A friend wanted my opinion on optimization with genetic algorithms. I advised him to take a step back. Why am I so boring?

It’s not that his idea was flawed: after all, he was tackling a difficult combinatorial, non-trivial problem, where genetic algorithms could have shined.

It’s just that trying the most complicated algorithm first is rarely a good idea. Just like for classification problems you shouldn’t try deep learning first, don’t rush for genetic algorithms for optimization. Be boring, be an engineer.

## Modeling is most of the work

Focus on framing your problem as a well-defined optimization problem:

1. What do you optimize? Continuous variables? Integers? Some object arrangement? A resource allocation? A flow? A path? Some distribution or belief? etc.
2. For what objective function, score or fitness? Is it behaving nicely? Is finding any solution already great? Do you have multiple objectives?
3. Under what constraints? Equalities or inequalities?

A clear modeling will lead you in the right direction. It will help you decouple what to optimize and how you optimize it.

### Isn’t modeling… given?

Let’s take the following problem: you have a fleet of trucks. Each needs to go from a city to an other city. You goal is to minimize the number of trucks on the most-used road. Which route does each truck take?

• What if some new anti-pollution regulation forbids trucks on specific roads? Requirements change quickly!
• Now you need to send boxes in the trucks. Should you separate and solve sequentially the various subproblems (routing, box allocation…)?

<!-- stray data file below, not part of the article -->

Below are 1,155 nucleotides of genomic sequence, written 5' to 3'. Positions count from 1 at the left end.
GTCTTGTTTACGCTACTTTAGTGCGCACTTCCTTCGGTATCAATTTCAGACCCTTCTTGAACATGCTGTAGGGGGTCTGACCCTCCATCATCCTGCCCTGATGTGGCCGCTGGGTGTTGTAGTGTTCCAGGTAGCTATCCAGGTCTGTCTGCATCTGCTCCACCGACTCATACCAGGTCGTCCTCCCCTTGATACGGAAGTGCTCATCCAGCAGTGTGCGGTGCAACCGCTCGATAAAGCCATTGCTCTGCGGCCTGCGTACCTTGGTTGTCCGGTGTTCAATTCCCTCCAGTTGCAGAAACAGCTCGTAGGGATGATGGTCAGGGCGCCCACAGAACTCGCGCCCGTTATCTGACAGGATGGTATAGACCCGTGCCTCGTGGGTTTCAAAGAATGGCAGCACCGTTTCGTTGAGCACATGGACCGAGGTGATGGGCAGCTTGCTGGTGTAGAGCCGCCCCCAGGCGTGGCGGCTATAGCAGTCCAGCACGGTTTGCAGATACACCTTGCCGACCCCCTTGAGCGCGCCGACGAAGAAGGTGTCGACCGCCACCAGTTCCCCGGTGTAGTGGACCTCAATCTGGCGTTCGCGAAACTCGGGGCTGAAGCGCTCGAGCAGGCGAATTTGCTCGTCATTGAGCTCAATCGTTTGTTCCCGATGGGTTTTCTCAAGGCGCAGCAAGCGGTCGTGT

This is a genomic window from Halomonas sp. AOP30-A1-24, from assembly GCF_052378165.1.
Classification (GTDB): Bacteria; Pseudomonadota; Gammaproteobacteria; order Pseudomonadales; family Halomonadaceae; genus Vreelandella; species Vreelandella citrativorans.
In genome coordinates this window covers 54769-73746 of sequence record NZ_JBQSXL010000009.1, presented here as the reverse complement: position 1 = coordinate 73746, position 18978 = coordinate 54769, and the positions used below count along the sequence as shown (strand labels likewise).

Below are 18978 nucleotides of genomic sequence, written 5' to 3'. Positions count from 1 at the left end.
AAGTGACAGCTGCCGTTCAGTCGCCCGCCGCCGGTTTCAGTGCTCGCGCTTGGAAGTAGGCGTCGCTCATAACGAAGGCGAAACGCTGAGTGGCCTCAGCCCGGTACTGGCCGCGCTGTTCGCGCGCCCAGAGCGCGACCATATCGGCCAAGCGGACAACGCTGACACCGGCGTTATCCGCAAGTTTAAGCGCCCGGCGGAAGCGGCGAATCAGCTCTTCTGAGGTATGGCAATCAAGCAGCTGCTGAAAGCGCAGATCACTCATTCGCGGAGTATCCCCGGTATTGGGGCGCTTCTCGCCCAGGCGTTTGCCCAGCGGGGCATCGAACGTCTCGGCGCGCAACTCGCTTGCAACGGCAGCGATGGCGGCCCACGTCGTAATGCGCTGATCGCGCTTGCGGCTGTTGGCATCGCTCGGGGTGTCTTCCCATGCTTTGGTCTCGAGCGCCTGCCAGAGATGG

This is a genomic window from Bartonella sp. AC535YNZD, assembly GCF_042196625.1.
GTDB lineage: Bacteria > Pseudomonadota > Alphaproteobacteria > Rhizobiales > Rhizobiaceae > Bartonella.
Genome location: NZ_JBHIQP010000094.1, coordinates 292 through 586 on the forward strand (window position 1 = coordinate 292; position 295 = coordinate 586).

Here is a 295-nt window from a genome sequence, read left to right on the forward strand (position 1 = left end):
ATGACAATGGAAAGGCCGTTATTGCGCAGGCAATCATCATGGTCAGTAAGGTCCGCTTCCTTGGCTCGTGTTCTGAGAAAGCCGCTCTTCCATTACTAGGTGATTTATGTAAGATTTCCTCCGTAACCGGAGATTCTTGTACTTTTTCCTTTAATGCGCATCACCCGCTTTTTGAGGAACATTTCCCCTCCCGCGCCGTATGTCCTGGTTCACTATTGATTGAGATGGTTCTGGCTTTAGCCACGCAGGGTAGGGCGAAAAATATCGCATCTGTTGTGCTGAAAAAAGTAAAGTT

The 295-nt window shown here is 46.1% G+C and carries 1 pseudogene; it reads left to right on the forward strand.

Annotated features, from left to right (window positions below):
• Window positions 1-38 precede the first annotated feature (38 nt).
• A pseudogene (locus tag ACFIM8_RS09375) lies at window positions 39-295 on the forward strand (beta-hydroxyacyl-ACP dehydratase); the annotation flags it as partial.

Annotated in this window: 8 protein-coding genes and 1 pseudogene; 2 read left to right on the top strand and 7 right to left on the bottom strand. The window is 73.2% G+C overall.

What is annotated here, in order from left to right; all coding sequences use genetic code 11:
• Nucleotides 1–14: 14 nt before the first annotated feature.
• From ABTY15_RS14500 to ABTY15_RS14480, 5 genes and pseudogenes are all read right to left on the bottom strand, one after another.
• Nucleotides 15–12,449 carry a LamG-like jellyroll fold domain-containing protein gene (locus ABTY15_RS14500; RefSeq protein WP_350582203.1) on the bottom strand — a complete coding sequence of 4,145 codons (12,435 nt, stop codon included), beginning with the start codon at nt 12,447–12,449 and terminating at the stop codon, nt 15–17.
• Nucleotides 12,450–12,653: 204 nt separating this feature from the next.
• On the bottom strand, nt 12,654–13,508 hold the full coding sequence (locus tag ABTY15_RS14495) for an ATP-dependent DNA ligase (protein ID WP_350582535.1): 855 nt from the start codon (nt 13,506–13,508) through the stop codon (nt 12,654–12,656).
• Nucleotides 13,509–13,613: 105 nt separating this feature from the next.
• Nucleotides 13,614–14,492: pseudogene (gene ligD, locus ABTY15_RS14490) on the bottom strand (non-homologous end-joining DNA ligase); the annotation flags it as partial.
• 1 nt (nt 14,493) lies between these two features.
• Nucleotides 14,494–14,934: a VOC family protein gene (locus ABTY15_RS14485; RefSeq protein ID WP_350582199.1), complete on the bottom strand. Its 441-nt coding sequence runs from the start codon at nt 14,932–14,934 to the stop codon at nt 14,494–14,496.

• Should you have variables for each road deciding whether each truck uses it?1. Should you precompute allowed routes in advance2?
• Linear Programming is a great tool that forces you to write your model clearly. Still, some model tweaks may help the solver3.

Pick modelings wisely, and benchmark them.

### First priority: the building blocks

• a function that creates initial solutions. Again: what is the simplest way to describe a solution?
• a fitness / validity / rejection function. This may involve a simpler optimization!
• a function that makes modifications to a solution.

### How do you optimize? Which optimization algorithm to choose?

GA is one of the few methods where you mix solutions (breeding, crossover). Usually you local perturbations (mutations) are good enough. So GA is the longest method to implement4. Keep that in mind and look at the many other ways to solve optimization problems!

• If you can think of a greedy algorithm… try it!
• Repeated hill-climbing should be the go-to benchmark.
• Simulated annealing is generally a good and easy bet.
• Tabu search has a good reputation for combinatorial optimization, and can be used as soon as you understand the structure of the possible mutations.
• There are other population-based algos: bee/ant colonies…

Spend as little time as possible on the HOW at the beginning.

As long as you decouple what/how, solvers should be mostly plug and play. Once you have a few options to solve your problem, benchmark on multiple problem instances: quality-vs-size, speed-vs-size, preprocessing heuristics, scoring heuristics for subproblems…

## Meta-heuristics: is it optimal yet?

There is often no way to know for sure. All you will ever get is benchmark on simpler problems. Measure your gap on those.

An imperfect optimization that scales is often better than an intractable optimum algorithm. Work no more, but no less than your ROI allows.

Always benchmark. When an optimization technique “works” but doesn’t scale, people are tempted to progressively narrow its search space through preprocessing. It ends up still being used in production, but becomes slow, under-performing and unmaintainable.

A decent background on optimization will be useful to many data scientists. When tasked with optimization problems, you should be able to say:

I have this problem, I am doing optimization of those parameters, and we settled with this technique to optimize. Here is our benchmark. Here would be the business impact of better performance.